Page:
Countries with the best conditions of service for teachers attract high academic performers into the teaching cadre and only after rigorous assessment processes to ensure the applicant’s all-round suitability. Beyond the monthly pay, conducive teaching and learning environment, well equipped with the necessary aid and materials are never in short supply to aid effective impartation of knowledge and skills to students.

Adamu rightfully noted that teaching has become an ‘all comers affair.’ Of course, it can only be so in a country led by persons with either little education, or with much academic education but limited appreciation of the eternal value and desirableness of education, in its broadest meaning. Indeed, it can be argued that the  sad  state of  affairs  in this country is a direct  effect of  an ill-educated, small-minded  leadership that in turn  foist upon the  citizens values utterly bereft of vision, focus, and direction.

There is good reason that teaching is termed ‘the noble profession’.  It is the profession of professions, the one that enables every other profession. The head of a European country reportedly told – and rightly too- other professionals who asked to be paid like the teachers: ‘how can I compare you to those who taught you?’

Teaching is more than the impartation of knowledge; it is, in the words of the Roman statesman, a skill and an art. This is to say that the real and effective teacher is one with an aptitude, an interest, a love, for the job not only to earn a living, but also embrace the role as model for the students.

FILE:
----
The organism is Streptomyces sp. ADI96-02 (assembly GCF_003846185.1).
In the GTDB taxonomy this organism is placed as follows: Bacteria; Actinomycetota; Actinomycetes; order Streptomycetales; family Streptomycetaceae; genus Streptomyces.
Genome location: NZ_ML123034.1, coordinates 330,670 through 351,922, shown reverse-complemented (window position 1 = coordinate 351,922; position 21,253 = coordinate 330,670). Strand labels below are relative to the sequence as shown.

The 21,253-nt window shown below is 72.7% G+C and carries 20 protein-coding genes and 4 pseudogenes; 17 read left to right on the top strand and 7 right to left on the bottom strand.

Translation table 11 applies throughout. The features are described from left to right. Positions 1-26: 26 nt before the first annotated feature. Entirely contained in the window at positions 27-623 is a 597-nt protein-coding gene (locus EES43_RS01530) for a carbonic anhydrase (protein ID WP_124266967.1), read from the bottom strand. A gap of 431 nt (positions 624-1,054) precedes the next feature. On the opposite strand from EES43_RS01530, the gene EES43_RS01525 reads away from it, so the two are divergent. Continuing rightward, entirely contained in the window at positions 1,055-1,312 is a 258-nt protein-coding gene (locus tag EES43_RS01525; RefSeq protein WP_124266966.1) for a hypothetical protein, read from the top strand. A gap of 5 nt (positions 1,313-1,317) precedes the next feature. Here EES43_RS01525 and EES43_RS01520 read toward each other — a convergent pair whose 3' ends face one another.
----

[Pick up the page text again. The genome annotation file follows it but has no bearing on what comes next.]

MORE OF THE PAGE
Countries that hire the best into the teaching profession reward them accordingly as well as construct excellent education systems to lead in global achievements. The 10 highest teachers-paying countries topped by Luxembourg with an entry salary of US$73,000, include Korea, Germany, United States, Japan, Canada and Sweden.

But money is not everything, which explains why some of the countries with the best education systems such as Singapore, United Kingdom, Russia, Finland, Israel, Brazil, and Argentina still do not pay the best to teachers.  Furthermore, the top 10 finalists for the best teachers in the world  Global  Teacher Prize include Michael Wamaya in Kenya,  Tracy Ann-Hall in Jamaica, and  Boya Yang in China. Teaching excellence requires more than skill in and love of the job. Adequate funding for continuous training in up-to-date equipment and teaching methods, also enhance the competency and the effectiveness of a teacher.

Nigeria needs, most urgently, competency-based teacher education, a reward system that attracts the best minds into the teaching profession and well-rounded teachers who make learning an enjoyable experience for pupils and students.  The promises by Adamu and Dogara are good expressions of intention. In an increasingly knowledge-driven world, these should be implemented with the utmost urgency in order to give this country a development-focused direction.